Adult Games – Perception Style

indexThe ten year old neighborhood kids played a game called “Seven Steps Around the House,” a silly but serious game of finding a hidden friend.  We loved playing it as much as we think we continue to play the same game our entire lives.

The second game was, “I Draw A Frying Pan” where a friend faces a telephone pole across the street from our home.  Someone would draw a frying pan on his/her back complete with eggs and bacon, then touch the pan’s imaginary middle and say, “You’re it!”  (Again, a serious childhood game but kinda weird to type about it.)  We would all then run and hide somewhere around our house.  That “panned person” needed to find one of us and both run to touch the telephone pole first.  The pole was “glue.” Both games had the same rules and results but the neighborhood kids got to choose the game.  (I should have sold life insurance at that age.)

Who created this game and why it contained such careful details would stump sociologists.  It was simply “hide and seek,” played by kids before night fall.  As adults we play the same childhood games only this time each of us becomes the “glue,” instead of that neutral telephone pole.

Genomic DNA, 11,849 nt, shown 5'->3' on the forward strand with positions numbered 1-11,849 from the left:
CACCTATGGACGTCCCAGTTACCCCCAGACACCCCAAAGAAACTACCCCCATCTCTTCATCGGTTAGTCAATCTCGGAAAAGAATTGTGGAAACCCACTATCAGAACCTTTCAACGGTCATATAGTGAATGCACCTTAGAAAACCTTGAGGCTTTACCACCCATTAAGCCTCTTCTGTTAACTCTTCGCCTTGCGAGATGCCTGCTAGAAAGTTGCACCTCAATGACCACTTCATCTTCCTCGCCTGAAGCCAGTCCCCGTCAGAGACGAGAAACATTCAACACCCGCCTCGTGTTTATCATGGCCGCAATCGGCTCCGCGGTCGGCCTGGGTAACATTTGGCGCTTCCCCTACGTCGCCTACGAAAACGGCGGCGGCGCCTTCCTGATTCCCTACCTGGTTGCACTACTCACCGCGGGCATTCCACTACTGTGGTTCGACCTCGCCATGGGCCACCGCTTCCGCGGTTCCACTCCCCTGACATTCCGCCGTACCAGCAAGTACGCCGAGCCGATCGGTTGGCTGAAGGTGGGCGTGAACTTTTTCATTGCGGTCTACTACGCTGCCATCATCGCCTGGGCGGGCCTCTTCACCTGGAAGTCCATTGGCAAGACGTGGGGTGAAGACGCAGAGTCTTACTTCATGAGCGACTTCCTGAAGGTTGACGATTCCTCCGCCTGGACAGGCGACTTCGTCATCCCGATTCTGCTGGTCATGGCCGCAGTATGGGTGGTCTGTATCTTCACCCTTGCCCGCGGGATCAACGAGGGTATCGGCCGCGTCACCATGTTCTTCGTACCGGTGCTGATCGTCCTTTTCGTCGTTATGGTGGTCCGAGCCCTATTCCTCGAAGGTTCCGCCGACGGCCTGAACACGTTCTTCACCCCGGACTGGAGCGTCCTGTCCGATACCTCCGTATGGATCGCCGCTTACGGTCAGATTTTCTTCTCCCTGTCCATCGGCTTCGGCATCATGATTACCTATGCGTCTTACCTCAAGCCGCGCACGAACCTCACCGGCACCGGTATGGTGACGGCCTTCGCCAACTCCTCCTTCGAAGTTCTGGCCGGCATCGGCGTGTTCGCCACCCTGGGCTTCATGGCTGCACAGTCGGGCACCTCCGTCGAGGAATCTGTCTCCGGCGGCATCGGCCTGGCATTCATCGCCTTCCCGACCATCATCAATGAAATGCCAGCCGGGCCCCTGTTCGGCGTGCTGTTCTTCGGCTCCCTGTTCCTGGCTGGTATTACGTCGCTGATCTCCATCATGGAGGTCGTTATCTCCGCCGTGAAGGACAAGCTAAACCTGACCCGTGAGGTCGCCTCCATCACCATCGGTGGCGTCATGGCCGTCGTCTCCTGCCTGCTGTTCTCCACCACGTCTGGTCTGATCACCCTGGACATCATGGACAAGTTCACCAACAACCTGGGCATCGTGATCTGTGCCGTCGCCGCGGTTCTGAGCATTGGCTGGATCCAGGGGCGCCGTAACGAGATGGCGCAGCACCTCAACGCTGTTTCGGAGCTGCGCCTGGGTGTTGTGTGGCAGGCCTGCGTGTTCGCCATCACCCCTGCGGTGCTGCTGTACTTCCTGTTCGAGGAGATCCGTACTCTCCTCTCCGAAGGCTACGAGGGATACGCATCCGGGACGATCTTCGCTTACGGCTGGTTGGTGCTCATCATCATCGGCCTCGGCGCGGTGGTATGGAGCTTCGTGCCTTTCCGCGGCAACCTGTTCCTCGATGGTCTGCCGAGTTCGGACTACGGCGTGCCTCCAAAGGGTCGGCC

Introduced to someone for the first time and within 1.5 seconds we have clothing, hair, age, posture, shoes and wristwatch measured, weighed and evaluated.  As oldsters we skip the “hiding” part and cut right to the “seek.”  Whether we’re a world traveler or travel within 25 miles of our home, we’ve caught that person.  Who’s the one hiding now?  Perception reigns true because it is ours.  Thomas Jefferson must have missed including absolute “perceptions” in his writings.

A friend tells me that Hillary is “evil” and I mention the comedy team of Cheny/Rumsfeld or Robert McNamara or my sister’s favorite evil person “Kissinger” and we have a clash of absolute perceptions.  And that’s only in politics.

Years ago perception was based on history – actually witnessed history.  Today perception is that 1.5 and the rest is history unfolding itself and either affirming or erasing our 1.5 conclusions.  We’ve bypassed the hiding (or hidden/full story) and cling to the seek or should I say sought.  We’ve lost the ability or attempt to find out, uncover, discover or even provide a moment of doubt.

I read that attention spans these days dropped from 12 seconds to 8.  I guess we’ll have someone “pegged” in 1 second in the our certitude.  How sad for us who didn’t even go through the necessary  and human process of “drawing a fry pan” on their back first.

About Rev. Joe Jagodensky, SDS.

A Roman Catholic priest since 1980 and a member of the Society of the Divine Savior (Salvatorians). Six books on the Catholic church and U.S. culture are available on
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